Natural clay masks loosen blocked pores and draw out toxins. Form a paste by combining a tablespoon of kaolin clay or Fuller's Earth with rose water; spread it over your face, leave it on for 10 minutes, and rinse with tepid water.
Finally, good habits and a gentle touch can help minimize acne and return your complexion to pimple-free adulthood: Wash your face twice a day, not more. (Acne is not caused by dirt.) But never scrub harshly with lotions or loofah sponges.
Don't pick or squeeze pimples, which can cause scarring. And don't touch your face excessively--it may promote the spread of bacteria. Minimize sun exposure. A tan won't clear up acne, and may increase sebum production. Wash away perspiration after exercising.
When it comes to cosmetics, choose oil-free "noncomedogenic" moisturizers and makeup that won't block pores. Remove all makeup at day's end. And discard old makeup and moisturizers that may harbor bacteria; after a year, toss them.
HERBS FOR HEALTHY SKIN
Herbal treatments can detoxify the liver, stimulate bile flow, and regulate androgen hormones to help control acne. In Traditional Chinese Medicine, certain herbs are prescribed to "clear heat" from the blood, which may aid your complexion. Dosages will vary for individual patients. Like acne medications, some herbal options should not be used by pregnant women; consult your doctor before beginning an herbal regimen.
The herbs below are available in tablets, tinctures, teas, and/or decoctions. To make a decoction, cover 20 grams of the chopped dried herb in 3 cups of cold water, bring to a boil, simmer for 20 to 30 minutes until the liquid is reduced by a third, strain, and store it a cool place; consume this hot or cold.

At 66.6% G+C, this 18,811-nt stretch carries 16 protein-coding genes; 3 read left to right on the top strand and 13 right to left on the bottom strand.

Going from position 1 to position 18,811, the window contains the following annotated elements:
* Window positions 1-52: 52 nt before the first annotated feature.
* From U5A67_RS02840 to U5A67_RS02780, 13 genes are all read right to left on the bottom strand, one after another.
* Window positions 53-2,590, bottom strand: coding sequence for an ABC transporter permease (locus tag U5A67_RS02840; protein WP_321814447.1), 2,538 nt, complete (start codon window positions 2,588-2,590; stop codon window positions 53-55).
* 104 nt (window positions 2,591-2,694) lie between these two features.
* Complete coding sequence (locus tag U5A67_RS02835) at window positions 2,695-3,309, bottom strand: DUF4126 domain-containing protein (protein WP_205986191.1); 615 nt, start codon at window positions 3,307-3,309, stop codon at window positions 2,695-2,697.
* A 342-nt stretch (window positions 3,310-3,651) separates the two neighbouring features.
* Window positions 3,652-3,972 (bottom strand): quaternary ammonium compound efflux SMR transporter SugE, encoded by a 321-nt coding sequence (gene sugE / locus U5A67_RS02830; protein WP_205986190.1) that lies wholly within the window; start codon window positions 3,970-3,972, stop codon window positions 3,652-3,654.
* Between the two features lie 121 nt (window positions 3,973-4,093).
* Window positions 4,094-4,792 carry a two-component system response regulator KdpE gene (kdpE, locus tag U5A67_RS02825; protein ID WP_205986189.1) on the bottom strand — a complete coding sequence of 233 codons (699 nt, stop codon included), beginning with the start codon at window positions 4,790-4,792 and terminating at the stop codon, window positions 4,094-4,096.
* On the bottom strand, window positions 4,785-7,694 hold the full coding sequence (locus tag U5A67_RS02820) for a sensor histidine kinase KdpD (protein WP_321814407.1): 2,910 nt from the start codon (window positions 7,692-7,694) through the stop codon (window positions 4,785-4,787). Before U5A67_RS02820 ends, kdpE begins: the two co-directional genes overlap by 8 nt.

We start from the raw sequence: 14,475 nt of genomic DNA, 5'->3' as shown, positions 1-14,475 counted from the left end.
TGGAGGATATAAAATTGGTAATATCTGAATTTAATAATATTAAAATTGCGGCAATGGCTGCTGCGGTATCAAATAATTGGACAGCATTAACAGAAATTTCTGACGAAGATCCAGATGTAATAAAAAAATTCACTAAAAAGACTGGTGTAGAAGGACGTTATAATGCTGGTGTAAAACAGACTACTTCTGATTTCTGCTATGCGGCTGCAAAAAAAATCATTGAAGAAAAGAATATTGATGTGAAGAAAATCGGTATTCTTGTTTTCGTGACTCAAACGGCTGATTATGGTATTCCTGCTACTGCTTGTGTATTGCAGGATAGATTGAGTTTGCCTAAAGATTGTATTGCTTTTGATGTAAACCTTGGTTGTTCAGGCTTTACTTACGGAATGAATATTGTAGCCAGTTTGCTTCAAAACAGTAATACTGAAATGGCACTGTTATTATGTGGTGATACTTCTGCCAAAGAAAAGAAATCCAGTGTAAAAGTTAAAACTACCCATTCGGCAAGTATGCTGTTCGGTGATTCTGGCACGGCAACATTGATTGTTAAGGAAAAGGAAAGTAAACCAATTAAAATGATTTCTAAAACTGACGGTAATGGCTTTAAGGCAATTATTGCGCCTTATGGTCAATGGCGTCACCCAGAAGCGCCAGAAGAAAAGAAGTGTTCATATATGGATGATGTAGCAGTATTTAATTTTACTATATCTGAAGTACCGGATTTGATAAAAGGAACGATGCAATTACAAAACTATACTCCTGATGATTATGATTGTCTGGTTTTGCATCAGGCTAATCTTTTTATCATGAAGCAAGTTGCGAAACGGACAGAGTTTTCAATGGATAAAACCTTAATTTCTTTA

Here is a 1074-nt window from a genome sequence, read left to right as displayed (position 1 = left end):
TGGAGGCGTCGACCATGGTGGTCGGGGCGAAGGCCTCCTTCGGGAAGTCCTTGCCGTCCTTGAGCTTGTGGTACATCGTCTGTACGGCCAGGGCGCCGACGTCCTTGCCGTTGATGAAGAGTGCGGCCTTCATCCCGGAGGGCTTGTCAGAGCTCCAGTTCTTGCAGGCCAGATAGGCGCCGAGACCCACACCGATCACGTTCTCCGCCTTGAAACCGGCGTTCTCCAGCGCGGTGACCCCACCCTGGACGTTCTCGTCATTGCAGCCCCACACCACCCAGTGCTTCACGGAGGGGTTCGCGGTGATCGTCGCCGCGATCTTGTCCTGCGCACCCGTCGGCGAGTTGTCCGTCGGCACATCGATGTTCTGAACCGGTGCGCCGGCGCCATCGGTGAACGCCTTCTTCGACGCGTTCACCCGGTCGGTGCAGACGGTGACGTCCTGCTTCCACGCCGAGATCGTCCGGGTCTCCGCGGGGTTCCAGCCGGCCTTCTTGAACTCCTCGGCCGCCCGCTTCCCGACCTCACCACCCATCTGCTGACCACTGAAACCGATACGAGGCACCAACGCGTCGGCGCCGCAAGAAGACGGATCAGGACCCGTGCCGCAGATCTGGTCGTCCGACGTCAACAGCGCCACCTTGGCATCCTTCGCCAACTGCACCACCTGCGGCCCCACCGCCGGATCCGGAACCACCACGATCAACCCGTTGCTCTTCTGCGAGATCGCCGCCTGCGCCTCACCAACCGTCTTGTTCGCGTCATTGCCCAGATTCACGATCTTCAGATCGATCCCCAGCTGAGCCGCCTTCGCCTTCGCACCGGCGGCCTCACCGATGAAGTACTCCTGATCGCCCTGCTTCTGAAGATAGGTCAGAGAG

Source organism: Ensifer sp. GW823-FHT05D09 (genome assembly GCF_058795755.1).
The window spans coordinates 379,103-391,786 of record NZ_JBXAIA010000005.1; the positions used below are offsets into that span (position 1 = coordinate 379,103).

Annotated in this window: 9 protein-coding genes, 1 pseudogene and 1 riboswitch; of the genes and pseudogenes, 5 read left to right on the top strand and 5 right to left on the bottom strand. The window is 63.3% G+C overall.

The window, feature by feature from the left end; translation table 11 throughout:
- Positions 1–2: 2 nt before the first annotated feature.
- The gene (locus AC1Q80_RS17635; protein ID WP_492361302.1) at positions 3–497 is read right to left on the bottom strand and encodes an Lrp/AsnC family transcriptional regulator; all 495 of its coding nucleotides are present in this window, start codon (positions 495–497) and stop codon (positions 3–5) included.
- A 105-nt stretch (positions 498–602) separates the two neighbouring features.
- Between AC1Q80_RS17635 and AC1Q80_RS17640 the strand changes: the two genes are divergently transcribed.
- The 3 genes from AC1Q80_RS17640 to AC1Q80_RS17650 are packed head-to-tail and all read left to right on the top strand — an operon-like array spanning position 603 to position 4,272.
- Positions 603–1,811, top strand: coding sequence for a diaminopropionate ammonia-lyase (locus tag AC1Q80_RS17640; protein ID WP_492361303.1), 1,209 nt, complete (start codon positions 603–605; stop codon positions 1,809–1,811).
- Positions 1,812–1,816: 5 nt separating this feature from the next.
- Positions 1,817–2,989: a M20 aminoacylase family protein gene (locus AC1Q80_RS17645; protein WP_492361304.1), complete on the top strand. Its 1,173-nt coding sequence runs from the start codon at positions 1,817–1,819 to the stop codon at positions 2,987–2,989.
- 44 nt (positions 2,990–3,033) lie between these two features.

A SYSTEMATIC APPROACH
Nearly all health philosophies have treatments for acne. Here are three to consider.
Ayurveda links ache to two of three doshas (constitutions): pittas (quick, passionate, high achievers) with sensitive skin, and kaphas (deliberate, compassionate, grounded) with oily skin. Cool, creative vatas tend toward drier skin, though some people are tridosha, and deal with combination skin. Practitioners advise careful blending of foods, spices, and oils for proper digestion, along with breathing, massage, and yoga.
Try this preparation for pitta and kapha skin: Mix 5 powdered grams each of neem, turmeric, amla, sandalwood, and multani mitti with 5 to 10 milliliters of water to create a paste. Apply in the morning and evening, let dry, then wash.
In homeopathy, most acne treatments contain microdose dilutions of calendula, echinacea, berberis, arnica, belladonna, and/or sulfur. Products like Nelsons Acne Gel or Hyland's ClearAc are available, or a homeopath may suggest a remedy for a person's overall constitution that addresses numerous issues. Acne associated with hormonal imbalance is often treated with pulsatilla or kali brom.
Traditional Chinese Medicine links the skin to the lungs, as they help spread fluid through the body. A practitioner seeks to harmonize the lung meridian, and to draw heat away from energy channels that lead to the face. Acupuncture points include areas on the elbow, between the thumb and forefinger, and above the inner kneecap.
Illustration by MONICA HELLSTROM
COPYRIGHT 2005 Weider Publications
COPYRIGHT 2005 Gale Group